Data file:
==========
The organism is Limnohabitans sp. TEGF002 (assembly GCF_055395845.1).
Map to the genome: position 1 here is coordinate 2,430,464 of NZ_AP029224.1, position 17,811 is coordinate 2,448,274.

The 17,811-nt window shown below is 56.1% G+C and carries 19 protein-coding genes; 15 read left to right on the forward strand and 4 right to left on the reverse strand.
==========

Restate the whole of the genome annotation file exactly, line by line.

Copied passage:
The organism is Limnohabitans sp. TEGF002 (assembly GCF_055395845.1).
Map to the genome: position 1 here is coordinate 2,430,464 of NZ_AP029224.1, position 17,811 is coordinate 2,448,274.

The 17,811-nt window shown below is 56.1% G+C and carries 19 protein-coding genes; 15 read left to right on the forward strand and 4 right to left on the reverse strand.